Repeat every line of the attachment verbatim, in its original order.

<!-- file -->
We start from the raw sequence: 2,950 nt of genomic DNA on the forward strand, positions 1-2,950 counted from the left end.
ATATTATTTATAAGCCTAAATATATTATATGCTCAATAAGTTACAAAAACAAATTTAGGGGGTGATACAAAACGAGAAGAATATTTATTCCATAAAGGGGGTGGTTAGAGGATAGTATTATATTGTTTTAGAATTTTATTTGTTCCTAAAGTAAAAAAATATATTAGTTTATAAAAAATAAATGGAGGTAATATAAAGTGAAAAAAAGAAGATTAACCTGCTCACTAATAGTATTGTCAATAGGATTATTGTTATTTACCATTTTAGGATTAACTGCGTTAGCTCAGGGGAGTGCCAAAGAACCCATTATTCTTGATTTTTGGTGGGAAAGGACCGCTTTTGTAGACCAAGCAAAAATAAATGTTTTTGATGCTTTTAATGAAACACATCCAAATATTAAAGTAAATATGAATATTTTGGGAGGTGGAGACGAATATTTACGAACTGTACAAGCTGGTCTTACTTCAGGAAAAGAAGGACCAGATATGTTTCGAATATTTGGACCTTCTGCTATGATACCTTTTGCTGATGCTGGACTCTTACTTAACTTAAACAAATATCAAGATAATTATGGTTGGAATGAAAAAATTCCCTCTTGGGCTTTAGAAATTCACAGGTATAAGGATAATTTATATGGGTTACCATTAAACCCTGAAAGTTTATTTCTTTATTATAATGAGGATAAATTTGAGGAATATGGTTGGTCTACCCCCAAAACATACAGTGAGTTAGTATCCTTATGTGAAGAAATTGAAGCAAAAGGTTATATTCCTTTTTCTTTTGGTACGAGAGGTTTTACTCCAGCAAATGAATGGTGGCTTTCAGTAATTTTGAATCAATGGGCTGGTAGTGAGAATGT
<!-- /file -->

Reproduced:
We start from the raw sequence: 2,950 nt of genomic DNA on the forward strand, positions 1-2,950 counted from the left end.
ATATTATTTATAAGCCTAAATATATTATATGCTCAATAAGTTACAAAAACAAATTTAGGGGGTGATACAAAACGAGAAGAATATTTATTCCATAAAGGGGGTGGTTAGAGGATAGTATTATATTGTTTTAGAATTTTATTTGTTCCTAAAGTAAAAAAATATATTAGTTTATAAAAAATAAATGGAGGTAATATAAAGTGAAAAAAAGAAGATTAACCTGCTCACTAATAGTATTGTCAATAGGATTATTGTTATTTACCATTTTAGGATTAACTGCGTTAGCTCAGGGGAGTGCCAAAGAACCCATTATTCTTGATTTTTGGTGGGAAAGGACCGCTTTTGTAGACCAAGCAAAAATAAATGTTTTTGATGCTTTTAATGAAACACATCCAAATATTAAAGTAAATATGAATATTTTGGGAGGTGGAGACGAATATTTACGAACTGTACAAGCTGGTCTTACTTCAGGAAAAGAAGGACCAGATATGTTTCGAATATTTGGACCTTCTGCTATGATACCTTTTGCTGATGCTGGACTCTTACTTAACTTAAACAAATATCAAGATAATTATGGTTGGAATGAAAAAATTCCCTCTTGGGCTTTAGAAATTCACAGGTATAAGGATAATTTATATGGGTTACCATTAAACCCTGAAAGTTTATTTCTTTATTATAATGAGGATAAATTTGAGGAATATGGTTGGTCTACCCCCAAAACATACAGTGAGTTAGTATCCTTATGTGAAGAAATTGAAGCAAAAGGTTATATTCCTTTTTCTTTTGGTACGAGAGGTTTTACTCCAGCAAATGAATGGTGGCTTTCAGTAATTTTGAATCAATGGGCTGGTAGTGAGAATGT